Without much of the distraction of a city marathon; no B list local celebs droning on about some sh#t or some hysterical gym bunny screeching in to radio mike, as she bobs up and down in an utterly irrelevant but bladder-jerking warm up, the race’s only sacrifice to pageant was a 10 second countdown and then we were off.
The race leaves Llanberis, along the road through Nant Peris, slightly climbing for a mile and then climbs solidly though the Llanberis Pass to the Pen y Pas Youth Hostel at the start of the PYG track to the Snowdon summit.
From Nant Peris I am at home and the world is a beautiful and wondrous place without fear or anxiety of my everyday life; only mountains and running. Unfortunately, although a thing of wonder, it is also about 900ft of climb in about 3.5 miles but the wonder and the race vibe make it hard not to go too fast.
I caught up with Strider Matt Gibson after a mile or so and exchanged morning pleasantries. Gibson, a master of steady pacing, would have perhaps been worth sticking with for longer but unfortunately our plan of him using a ‘wide berth’ technique at the front to run interference for me and slow Bentley had failed, as Bentley had naively set off at an impossible pace and led the second place bloke by 90 seconds at Pen Y Pas, (I was a little further back ‘conserving’).
What follows is a matching decent down to Nant Gwynant, and sweet Jesus, the world is even more effing brilliant as the tarmac gives way to trail for a couple of miles, and despite my best efforts at keeping it steady, clocked a couple of sub 7 min miles. The track gives way to tarmac again at Llyn Gwynant with a short sharp hill, and an undulating few miles to the half way at Beddgelert town. I managed some restraint here, reminding myself that much as I wanted this less interesting period to be over, every steadier mile was energy in the bank for the last hill and made the half only a little faster than goal pace at 1:49.
Bentley had no such self control and passed halfway, somewhat earlier, 3 minutes ahead of second place.
After the supportive crowds of Beddgelert, comes a bleak 2 mile 500ft plus climb who’s only redeeming feature is that it mentally prepares you for the systematic destruction of your self and soul that is the following “undulating” Rhyd Ddu section.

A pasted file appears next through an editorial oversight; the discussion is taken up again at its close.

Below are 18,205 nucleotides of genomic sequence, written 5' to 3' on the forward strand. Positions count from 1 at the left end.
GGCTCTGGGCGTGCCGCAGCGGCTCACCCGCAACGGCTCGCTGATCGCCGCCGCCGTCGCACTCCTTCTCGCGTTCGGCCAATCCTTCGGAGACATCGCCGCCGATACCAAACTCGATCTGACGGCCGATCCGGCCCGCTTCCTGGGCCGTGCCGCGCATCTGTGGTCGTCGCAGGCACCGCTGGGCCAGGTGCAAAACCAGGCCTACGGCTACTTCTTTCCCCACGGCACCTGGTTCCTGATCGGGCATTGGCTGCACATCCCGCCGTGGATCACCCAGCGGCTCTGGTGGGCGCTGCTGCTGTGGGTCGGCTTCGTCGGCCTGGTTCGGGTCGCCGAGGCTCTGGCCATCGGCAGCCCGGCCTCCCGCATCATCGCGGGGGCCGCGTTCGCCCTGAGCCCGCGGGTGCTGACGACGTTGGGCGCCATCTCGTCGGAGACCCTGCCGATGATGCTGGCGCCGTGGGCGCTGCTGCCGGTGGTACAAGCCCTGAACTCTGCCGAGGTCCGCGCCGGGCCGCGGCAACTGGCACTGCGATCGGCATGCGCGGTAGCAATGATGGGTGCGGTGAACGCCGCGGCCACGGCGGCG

As well as perhaps having an excessive quantity of “D”s, this section, on paper, looks like a gently undulating descent. I ran for a while with a nice Welsh lady from Parc Bryn Bach RC, who had run the race twice before and summed the Rhyd Ddu section up as follows:
“Lies, its all lies” Welsh Lady 2018.
She is correct.
The 5.5 mile Rhyd Ddu section from mile 16 is not a “gently undulating descent” it is a place where dreams and hopes and thighs go to die.
Miles 16 to 21.5 are rarely favourites for marathon runners, but having already run that much ascent with the scenery dropping away with each mile, two way traffic with you and a more spread out field, each uphill seems impossible on tired legs and the downhills give little recovery to a body that really would quite like you to, “just stop effing running please” and really does not give two sh#ts about whether that running is up or down.
At times I thought I would give way to cramp, exhaustion, digestive issues or a messy and embarrassing combination of all three.
There was also a head wind.
And it was getting colder.
As it happens around this point young Bentley, (and am not gonna be the one to say “course cutting?”, but still….?) finished the race in 2:38:21, at an average of just over 6 min miles.
None the less with only goal A now left in mind; of just somehow conserving, (this did not feel like conserving…), I slowed but kept going. I’d been sipping my Tailwind and water combination at each mile and supplementing with water at aid stations and realised I was actually in adequate shape in terms of hydration and fuelling and the cold air temperature prevented overheating of which I am prone. What remained was head stuff and pain. As such I was increasingly and perversely looking forward to the hill as it would at least mean an end to this period in my life one way or another.